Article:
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New Qualitative: Tapping Crowd Intelligence for Advertising Efficiency

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A modern methodology fully integrates quantitative and qualitative research. You can glean the reasons behind numbers, and put a number on respondents' reasoning.

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Hubertus Hofkirchner

by Hubertus Hofkirchner -- Vienna, 12 Sep 2014

“Qualitative is the better-suited research method, bring it back” is a frequent complaint of advertisers (like DDB Group Chairman John Zeigler) when their work undergoes quantitative pre-testing. Yet, the long-term trend shows an unabated decline of qualitative in the wake of the success of online quantitative and automated digital research.

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Proponents of qualitative criticise that quantitative data provides too little insight into consumers’ reasoning and emotions. They propose to intensify traditional focus groups and face-to-face interviews. Before reverting to these methods, however, we should consider why they lost ground in the first place and whether innovations provide a better alternative for advertisers.

Emotional Advertising Is More Effective

Marketeers and advertisers have very good reason for joining the method debate. A recent study on 30 years’ worth of data from nearly 1000 case studies for the IPA’s Effectiveness Awards ("The Long and the Short of It") found that emotional advertising is twice as effective than less creative campaigns which address primarily the rational mind. A campaign’s immediate success is less important because the long-term effects make all the difference.Spend by research method - Copyright: ESOMAR GMR 2014 industry report

This raises several questions: Does the decline in qualitative disregard the IPA’s findings? Are pre-testers using the wrong methods? What are some “Other” research methods which are clearly on the rise, according to ESOMAR’s GMR 2014 industry report?

The Plight of Traditional Qualitative

The distinction between quant and qual stems from traditional methods being good at either one or the other, hence full coverage needing both. Today’s business environment however, puts enormous pressure on companies and managers to be more agile and cost efficient. Tighter budgets and deadlines do not combine well with the luxury of doing two projects sequentially. Doing them in parallel is not a good solution, either. The cost problem still remains and the studies cannot build upon one another, thus little value is added.

Separate projects create their own issues. If the qualitative findings fit with what a marketeer already knew quantitatively, he will ask himself “Good, but so what?”, when they do not, his puzzled question will be “Hell, which one is right?”

The benefit of solely qualitative projects may be lost if verbatim responses get summarised into shallow insights and fail to wash out the gold nugget called actionable insight. It relies on a central – potentially weak – point, the individual researcher whose analysis is subject to personal perception, individual interpretation, or even fear when encountering results which the client may dislike.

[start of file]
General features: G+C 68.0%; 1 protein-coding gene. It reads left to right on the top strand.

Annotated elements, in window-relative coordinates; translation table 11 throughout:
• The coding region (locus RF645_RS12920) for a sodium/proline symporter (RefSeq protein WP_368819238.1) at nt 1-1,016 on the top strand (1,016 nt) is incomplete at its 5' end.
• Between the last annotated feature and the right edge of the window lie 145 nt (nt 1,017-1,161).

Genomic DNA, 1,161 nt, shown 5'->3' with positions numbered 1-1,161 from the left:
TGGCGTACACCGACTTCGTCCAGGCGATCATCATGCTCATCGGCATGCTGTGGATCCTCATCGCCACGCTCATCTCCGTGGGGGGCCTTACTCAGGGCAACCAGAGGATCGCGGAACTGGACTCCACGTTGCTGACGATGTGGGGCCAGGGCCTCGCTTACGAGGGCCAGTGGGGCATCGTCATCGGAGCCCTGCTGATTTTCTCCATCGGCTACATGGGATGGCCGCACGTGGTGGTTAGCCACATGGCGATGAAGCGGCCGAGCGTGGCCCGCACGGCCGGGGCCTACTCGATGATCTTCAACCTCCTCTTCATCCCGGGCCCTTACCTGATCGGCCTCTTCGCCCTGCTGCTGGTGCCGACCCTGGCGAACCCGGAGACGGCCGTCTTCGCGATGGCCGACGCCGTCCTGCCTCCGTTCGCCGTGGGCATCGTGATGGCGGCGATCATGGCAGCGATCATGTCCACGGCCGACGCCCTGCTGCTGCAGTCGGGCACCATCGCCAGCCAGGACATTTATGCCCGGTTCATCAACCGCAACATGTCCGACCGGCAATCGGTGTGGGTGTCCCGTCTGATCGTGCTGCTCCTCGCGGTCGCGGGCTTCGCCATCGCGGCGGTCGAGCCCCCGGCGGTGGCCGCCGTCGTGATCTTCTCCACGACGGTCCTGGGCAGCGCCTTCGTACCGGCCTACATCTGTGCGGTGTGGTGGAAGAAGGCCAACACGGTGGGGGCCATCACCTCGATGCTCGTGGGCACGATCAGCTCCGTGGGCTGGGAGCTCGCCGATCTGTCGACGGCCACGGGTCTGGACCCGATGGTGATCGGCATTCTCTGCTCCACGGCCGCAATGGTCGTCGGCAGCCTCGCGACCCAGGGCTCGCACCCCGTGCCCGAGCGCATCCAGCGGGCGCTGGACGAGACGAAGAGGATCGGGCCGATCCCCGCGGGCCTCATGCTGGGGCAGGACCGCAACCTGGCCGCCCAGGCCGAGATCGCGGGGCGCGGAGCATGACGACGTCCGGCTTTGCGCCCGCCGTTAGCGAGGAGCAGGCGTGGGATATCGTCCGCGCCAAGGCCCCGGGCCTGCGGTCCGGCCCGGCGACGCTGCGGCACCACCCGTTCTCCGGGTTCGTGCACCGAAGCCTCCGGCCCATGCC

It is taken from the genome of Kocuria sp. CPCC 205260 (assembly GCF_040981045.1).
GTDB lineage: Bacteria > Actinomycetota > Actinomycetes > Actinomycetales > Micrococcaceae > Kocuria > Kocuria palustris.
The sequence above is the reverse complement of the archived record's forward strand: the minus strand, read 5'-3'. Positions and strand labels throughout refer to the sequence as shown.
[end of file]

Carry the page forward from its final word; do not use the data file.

The New Predictive Method

Today, qualitative or quantitative research is no longer a contradiction as new methodologies can perfectly integrate the two. One such example out of ESOMAR’s growing “Other” category is the prediction market method. Its trading mechanism produces a stream of quantitative data while in parallel, the participants’ market talk generates rich topical conversations. The two are inherently linked: positive or negative market price movements show directly if a piece of market talk is an insight or nonsense.

Experiments in psychology have shown that people can predict other’s emotions and behaviour better than their own (see Puleston/Hofkirchner: “Predicting the Future” - ESOMAR 2014). The answers to “Will I clean up?” versus “How many of us will clean up?” are 50% and 15%, on average, the empirical result is 13%. Therefore, proper prediction market questions always ask for other consumers’ actions, emotions, or intentions, but never the respondent’s own like in an interview.

The Emergence of Crowd Intelligence

Each respondent in a prediction market becomes a research analyst himself, as the challenge is to be right about the future. This decentralised approach opens different perspectives with correspondingly deeper interpretation of everybody’s verbal and numeric responses. Crowd intelligence emerges and market price movements provide the feedback which trains the panel’s collective IQ, and sparks creativity. The participative environment feels – actually: is – truly democratic, everybody’s opinion matters. Respondents feel a strong impulse to help the client.

Advertisers can now get both viewpoints at once, combining the rational and the emotional into a consistent whole. Artfully structured question designs ensure that respondents forecast and discuss both near and far-horizon KPI’s to facilitate differentiation between short-term novelty effects and long-lasting emotional ones.

The future lies in the new integrated methodologies which produce consistent quantitative and qualitative results with only one project. Twice as fast and at half the cost.


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